Value-added Tax and the Fixed Price Law

Indie authors planning to sell their translated books on the German market should be aware of two important regulations in pricing: the value added tax, and the fixed book price law.

Value-added Tax

In Germany, the retail price of all products must include the value added tax (VAT). For most products, including ebooks, VAT is 19%, but for print books merely 7% VAT must be charged to the customer. Since January 2015, VAT is determined by the country of the buyer, and not, as before, the country of the seller.

So, if you want to sell your ebook on Amazon.de, the list price you enter in KDP includes the 19% VAT, which will be deducted from the price before calculating your royalties. Luckily, you still get 70% royalties on ebooks between 2.99 € and 9.99 €, even if the 2.99 € includes VAT – it will just be less net payment for you.

If you do not manually adjust the list price on KDP for each country, Amazon will calculate it from the US price – but you will end up with odd numbers, such as 3.17 €, which look unattractive to customers.

You don’t have to worry about the taxes if you use a distribution service.

Fixed Price Law and taxes

Fixed Book Price Law

German book prices are governed by the so-called Fixed Price Law/Agreement (“Buchpreisbindung”), which basically dictates that a specific book has to be sold at the same price in all outlets.

This is supposed to protect the book as a cultural asset, and ensure availability of the product in a wide variety of sales channels. In addition to protecting the book as a cultural good, it is also meant to protect smaller book stores from being outcompeted by large chains offering big discounts.

This applies to:

Books, and products that reproduce or substitute books (=ebooks)

This does not apply to:

Used books, foreign language books (but to their translated versions!), and cross-border sales within the EU

How long?

The fixed price law is effective for 18 months after the first publication of the book. After this time period, authors are not bound to the terms anymore.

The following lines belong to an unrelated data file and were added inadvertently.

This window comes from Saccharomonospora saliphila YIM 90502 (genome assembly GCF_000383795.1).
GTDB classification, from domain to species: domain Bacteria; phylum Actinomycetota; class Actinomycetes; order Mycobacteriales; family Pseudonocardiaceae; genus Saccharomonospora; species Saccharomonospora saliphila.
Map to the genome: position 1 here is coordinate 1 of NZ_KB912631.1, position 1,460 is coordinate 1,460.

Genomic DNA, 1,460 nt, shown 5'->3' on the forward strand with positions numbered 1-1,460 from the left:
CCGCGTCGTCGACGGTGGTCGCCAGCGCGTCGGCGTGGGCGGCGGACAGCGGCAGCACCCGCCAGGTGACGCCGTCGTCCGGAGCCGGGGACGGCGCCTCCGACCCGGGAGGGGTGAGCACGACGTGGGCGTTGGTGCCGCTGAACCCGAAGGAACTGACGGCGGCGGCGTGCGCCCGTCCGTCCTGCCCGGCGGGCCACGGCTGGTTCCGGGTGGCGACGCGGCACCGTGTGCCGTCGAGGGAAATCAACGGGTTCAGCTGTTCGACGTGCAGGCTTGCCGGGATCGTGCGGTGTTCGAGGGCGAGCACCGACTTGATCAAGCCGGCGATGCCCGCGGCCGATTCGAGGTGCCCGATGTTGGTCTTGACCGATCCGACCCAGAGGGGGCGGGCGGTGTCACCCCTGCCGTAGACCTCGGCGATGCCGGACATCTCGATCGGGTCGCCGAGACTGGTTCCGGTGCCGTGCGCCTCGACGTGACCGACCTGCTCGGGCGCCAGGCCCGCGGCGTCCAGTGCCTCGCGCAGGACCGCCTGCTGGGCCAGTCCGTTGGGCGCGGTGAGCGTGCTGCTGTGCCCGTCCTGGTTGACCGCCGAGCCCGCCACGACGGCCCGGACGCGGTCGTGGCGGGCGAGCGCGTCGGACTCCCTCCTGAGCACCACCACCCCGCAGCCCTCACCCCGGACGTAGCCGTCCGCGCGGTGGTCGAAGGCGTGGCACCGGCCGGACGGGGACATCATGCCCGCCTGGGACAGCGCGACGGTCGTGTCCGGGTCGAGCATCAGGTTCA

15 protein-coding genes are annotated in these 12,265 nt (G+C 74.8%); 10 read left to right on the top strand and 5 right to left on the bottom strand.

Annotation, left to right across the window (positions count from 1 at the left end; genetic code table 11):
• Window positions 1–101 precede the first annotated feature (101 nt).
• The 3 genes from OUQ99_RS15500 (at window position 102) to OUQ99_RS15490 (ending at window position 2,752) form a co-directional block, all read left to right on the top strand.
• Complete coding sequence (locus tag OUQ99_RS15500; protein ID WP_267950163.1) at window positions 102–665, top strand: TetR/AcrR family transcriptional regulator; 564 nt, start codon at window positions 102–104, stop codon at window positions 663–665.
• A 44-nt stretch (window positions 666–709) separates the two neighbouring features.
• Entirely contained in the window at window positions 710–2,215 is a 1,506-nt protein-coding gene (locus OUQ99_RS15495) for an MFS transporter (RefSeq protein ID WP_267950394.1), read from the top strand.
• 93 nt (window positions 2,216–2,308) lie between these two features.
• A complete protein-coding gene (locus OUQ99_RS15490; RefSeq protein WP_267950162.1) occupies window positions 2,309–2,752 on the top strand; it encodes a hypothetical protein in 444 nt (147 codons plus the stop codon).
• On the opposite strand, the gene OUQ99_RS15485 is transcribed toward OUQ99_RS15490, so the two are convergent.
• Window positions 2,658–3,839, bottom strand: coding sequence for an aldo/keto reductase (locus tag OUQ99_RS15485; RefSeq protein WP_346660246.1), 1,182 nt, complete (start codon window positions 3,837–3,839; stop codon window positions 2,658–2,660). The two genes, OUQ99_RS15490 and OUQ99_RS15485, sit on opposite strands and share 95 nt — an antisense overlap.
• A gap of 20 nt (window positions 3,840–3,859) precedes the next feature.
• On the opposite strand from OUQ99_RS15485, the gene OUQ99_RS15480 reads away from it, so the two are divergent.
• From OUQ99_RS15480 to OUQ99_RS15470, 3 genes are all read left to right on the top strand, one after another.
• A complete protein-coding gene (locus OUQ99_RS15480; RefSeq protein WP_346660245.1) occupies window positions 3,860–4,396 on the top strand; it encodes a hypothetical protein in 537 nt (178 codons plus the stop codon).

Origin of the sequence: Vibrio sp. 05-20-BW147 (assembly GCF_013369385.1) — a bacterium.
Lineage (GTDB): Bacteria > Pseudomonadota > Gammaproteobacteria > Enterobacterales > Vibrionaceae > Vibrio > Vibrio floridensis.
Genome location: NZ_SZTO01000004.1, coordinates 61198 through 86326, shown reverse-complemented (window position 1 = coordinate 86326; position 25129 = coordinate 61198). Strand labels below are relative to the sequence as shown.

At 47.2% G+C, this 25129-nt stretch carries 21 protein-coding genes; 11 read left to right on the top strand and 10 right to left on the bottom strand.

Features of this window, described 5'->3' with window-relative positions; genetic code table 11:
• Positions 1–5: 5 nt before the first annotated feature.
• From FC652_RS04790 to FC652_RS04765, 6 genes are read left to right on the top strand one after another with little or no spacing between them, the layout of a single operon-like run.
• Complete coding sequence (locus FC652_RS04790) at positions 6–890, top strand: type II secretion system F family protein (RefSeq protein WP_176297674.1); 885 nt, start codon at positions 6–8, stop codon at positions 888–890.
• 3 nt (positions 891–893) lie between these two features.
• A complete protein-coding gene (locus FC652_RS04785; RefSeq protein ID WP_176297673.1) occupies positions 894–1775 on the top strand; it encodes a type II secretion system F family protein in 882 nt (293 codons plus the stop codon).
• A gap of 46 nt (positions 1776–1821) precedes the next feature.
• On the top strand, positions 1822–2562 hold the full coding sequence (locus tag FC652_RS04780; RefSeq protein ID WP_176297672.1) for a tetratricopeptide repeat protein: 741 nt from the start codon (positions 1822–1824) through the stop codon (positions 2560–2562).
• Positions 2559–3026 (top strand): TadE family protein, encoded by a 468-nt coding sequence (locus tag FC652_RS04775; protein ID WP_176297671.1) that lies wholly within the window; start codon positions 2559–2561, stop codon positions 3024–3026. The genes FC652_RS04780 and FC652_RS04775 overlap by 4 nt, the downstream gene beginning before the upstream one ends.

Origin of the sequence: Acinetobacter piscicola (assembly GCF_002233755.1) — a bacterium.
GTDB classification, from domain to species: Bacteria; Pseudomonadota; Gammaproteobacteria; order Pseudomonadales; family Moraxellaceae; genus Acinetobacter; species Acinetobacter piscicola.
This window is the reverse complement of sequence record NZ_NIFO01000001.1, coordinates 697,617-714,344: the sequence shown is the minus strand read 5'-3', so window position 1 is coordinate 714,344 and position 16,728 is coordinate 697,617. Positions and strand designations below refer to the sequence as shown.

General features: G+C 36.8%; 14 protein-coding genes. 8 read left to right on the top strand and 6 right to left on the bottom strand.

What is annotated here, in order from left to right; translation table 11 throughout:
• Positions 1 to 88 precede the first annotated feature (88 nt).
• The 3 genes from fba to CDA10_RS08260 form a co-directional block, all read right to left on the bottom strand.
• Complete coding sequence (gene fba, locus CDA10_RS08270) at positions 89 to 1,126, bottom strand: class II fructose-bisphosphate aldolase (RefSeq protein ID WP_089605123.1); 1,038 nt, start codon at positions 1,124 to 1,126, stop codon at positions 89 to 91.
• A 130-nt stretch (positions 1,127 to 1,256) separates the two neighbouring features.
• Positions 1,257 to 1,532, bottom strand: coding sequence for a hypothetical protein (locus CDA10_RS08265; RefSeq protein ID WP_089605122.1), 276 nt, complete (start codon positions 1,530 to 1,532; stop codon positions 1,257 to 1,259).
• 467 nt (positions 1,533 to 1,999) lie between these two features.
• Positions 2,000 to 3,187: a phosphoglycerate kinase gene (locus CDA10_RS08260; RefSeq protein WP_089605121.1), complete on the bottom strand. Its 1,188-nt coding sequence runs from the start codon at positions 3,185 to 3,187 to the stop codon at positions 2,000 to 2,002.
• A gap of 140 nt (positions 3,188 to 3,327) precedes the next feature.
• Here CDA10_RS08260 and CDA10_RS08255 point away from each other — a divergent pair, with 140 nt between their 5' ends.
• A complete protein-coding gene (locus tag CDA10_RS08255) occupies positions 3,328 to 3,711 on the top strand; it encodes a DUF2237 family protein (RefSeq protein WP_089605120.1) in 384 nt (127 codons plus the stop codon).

What does the Fixed Price Law mean for indie authors?


  • Change your book price – but make sure to change it in all (German) sales channels at once!
  • Sell your book exclusively in one sales channel (e.g. Amazon KDP Select), which makes it much easier to comply with the law
  • Give your book away for free
  • Sell your books at different prices in other countries, if they don’t have a fixed price law (which is true for the US and UK). Countries that do have fixed price laws are: Austria, Denmark, France, Greece, Italy, Holland, Norway, Portugal, Spain, and Hungaria
  • Enter your ebook into a subscription service or library (although there is an ongoing discussion in France right now whether Kindle Unlimited does or does not violate the Fixed Price Law, it seems to be accepted in Germany at this moment, because books are not actually sold)


  • Give away coupons for your books that allow purchase at a reduced price (but you can give them away for free)
  • Offer discount deals in the context of an affiliate program
  • Participate in Book Bundles (where buyers can choose the price they want to pay) or box sets* (collection of books sold at a discount)

*A note on box sets: You can still do one if you promote it as a new, independent product. For example, you can put three novels together in a single (new) ebook, as long as you don’t promote it as a discount version of the individual books. Wrong: “Buy all three ebooks and save 3 Euro”. Right: “New: the ebook collection of all three novels… only x Euro!” (information by Matthias Matting)

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